France Bans Unethical Trimming of Horse Whiskers

France Bans Unethical Trimming of Horse Whiskers

The French Equestrian Federation (FFE), the umbrella organization for all of the country’s leisure and competition horse and pony activities, has banned the practice of trimming horse whiskers.

Is It Wrong to Trim Horse Whiskers?

Vibrissae, the technical term for the long tactile hairs around a horse’s eyes, mouth, and nose, are sensory organs that each have distinct nerve and blood supply. Like a cat, a horse’s whiskers help the animal gain a sense of their surroundings.

The hairs allow horses to sense what’s in their blind spot, the depth between a surface and the lips, texture, and temperature.

According to Of Horse, vibrissae are essentially the horse’s “hands” and are vital to their safety. But some who consider horse whiskers unsightly clip or trim them, typically for showing purposes.

The FFE has banned clipping horse whiskers on animal welfare grounds

Germany, Switzerland, and now France have banned the practice on ethical grounds. The new FFE regulations will prevent any horse with trimmed whiskers from being used in shows.

“The role of the FFE is to communicate good practices,” FFE ethologist and animal welfare mission manager Déborah Bardou said in a statement.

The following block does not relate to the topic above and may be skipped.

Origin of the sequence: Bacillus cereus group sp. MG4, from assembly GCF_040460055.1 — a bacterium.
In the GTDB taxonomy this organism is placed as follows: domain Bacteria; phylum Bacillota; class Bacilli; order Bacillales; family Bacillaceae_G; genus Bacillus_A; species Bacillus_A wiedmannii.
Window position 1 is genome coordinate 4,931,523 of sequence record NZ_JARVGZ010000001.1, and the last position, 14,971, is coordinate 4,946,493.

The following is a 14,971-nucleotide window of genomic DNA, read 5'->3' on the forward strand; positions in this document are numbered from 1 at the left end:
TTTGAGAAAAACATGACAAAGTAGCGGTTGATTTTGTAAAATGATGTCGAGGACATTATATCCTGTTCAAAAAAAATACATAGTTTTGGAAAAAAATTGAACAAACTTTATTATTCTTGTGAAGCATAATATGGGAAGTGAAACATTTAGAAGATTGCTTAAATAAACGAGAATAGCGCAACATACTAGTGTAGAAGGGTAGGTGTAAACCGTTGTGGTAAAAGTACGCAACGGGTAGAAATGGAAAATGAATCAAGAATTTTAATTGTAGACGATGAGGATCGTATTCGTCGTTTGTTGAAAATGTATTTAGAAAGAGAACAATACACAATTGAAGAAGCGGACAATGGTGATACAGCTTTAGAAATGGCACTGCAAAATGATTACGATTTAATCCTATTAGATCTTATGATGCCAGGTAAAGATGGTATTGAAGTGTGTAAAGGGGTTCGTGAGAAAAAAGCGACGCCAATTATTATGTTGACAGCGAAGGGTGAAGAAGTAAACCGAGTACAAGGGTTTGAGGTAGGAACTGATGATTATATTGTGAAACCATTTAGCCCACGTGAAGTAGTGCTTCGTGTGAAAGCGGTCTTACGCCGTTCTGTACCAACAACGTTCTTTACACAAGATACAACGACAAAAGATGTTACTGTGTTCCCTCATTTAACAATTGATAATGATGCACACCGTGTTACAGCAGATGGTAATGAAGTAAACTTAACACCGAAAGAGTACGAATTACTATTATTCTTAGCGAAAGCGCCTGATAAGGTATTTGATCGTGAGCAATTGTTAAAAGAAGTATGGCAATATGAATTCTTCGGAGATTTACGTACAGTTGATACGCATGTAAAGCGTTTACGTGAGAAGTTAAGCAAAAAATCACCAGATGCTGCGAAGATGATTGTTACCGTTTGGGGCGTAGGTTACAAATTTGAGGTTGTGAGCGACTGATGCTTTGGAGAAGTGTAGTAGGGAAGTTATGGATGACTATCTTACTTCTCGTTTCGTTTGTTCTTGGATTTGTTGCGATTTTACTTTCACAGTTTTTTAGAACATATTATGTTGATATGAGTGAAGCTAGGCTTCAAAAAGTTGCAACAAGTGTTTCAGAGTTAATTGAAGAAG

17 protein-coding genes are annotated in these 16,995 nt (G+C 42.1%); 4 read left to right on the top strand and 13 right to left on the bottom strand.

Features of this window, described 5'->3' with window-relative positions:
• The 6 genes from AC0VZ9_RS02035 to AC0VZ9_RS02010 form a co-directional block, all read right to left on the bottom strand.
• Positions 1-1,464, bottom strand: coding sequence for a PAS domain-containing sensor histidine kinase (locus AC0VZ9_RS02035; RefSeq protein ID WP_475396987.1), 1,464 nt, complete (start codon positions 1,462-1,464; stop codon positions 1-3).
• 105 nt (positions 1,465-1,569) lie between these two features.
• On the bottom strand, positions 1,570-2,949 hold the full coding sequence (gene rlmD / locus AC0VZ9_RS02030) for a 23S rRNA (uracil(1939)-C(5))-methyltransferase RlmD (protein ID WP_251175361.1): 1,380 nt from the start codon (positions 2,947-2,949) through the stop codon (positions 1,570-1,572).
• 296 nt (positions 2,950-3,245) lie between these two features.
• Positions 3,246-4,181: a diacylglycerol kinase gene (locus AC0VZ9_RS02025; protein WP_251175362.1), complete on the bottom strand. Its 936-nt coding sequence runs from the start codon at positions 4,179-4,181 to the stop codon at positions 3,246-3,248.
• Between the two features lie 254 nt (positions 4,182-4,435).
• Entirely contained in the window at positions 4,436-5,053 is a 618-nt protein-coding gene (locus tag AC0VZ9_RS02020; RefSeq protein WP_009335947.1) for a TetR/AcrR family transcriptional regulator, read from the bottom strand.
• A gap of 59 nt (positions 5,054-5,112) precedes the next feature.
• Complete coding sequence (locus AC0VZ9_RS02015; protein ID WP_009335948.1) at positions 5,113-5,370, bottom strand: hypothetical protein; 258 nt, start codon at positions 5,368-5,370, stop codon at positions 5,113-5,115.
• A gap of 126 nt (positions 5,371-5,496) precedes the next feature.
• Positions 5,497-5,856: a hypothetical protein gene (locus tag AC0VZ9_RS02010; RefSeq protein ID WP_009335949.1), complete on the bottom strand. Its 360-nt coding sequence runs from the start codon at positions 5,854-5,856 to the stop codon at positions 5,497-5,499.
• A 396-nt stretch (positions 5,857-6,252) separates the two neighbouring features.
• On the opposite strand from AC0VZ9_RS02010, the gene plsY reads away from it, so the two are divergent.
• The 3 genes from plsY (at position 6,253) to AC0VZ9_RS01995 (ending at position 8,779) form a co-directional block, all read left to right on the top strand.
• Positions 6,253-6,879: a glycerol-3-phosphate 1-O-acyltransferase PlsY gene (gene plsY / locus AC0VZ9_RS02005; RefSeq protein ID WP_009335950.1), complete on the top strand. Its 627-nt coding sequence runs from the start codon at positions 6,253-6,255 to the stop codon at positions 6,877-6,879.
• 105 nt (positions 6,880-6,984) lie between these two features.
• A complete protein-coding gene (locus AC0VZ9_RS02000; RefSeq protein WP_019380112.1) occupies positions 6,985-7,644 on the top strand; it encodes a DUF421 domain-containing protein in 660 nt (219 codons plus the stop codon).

Is Horseback Riding Ethical?

Is it ethical to ride horses? The racing industry is known to be a cruel industry. Beyond the horses that die on the track, thousands are bred for the sport each year, according to the Horse Fund, but only 5-10 percent ever see a race track.

Most horses end up being sent to the slaughterhouse unless they are rehomed. In some cases, this means that the horse ends up in equestrian sports. But are equestrian sports, which are arguably kinder to horses, ethical? It’s complicated.

Equestrian sports can save lives, according to Horse Racing Kills. Sports jumps, for example, gives adequate space for the horse to complete a jump. This isn’t the case on the race track, where the object is to be the fastest, which makes the risk of injury much higher. But in some US states, the practice of horse soring, which involves applying corrosive chemical agents to horse legs, which are then exacerbated by chains attached to the pastern (the sloping part of the hoof), is alive and well, though illegal under the Horse Protection Act.

Some argue that there is an ethical way to ride a horse, such as forgoing metal bits, which can damage the horse’s mouth, and horse shoes, which can impede growth and weaken the internal structure of the hoof.

“My horses are healthy and together we coexist in a very pleasant, cruelty-free way. I am happy to discuss my view of veganism and I am also aware that there may be some dramatic about-turns in the future, but for now, I am a free thinking, liberated horse owning vegan, and I am fine with it,” Michelle Whitham Jones, a long-term rider and vegan, told Vegan Life in December 2015.

Others argue that it’s not ethical to use animals in any way, but it’s better to take steps to ensure better treatment of horses than allowing them to be sent to slaughter. “I accept that many riders do love horses, and do treat them well. I also believe if someone rescues an abandoned or abused horse, it is good to give the animal a good, safe home. I’m not blinkered, and realise as long as we live in a world where people do use animals, there will always be a need to provide sanctuary,” argued Jemma Crosby, a vegan and former horse rider.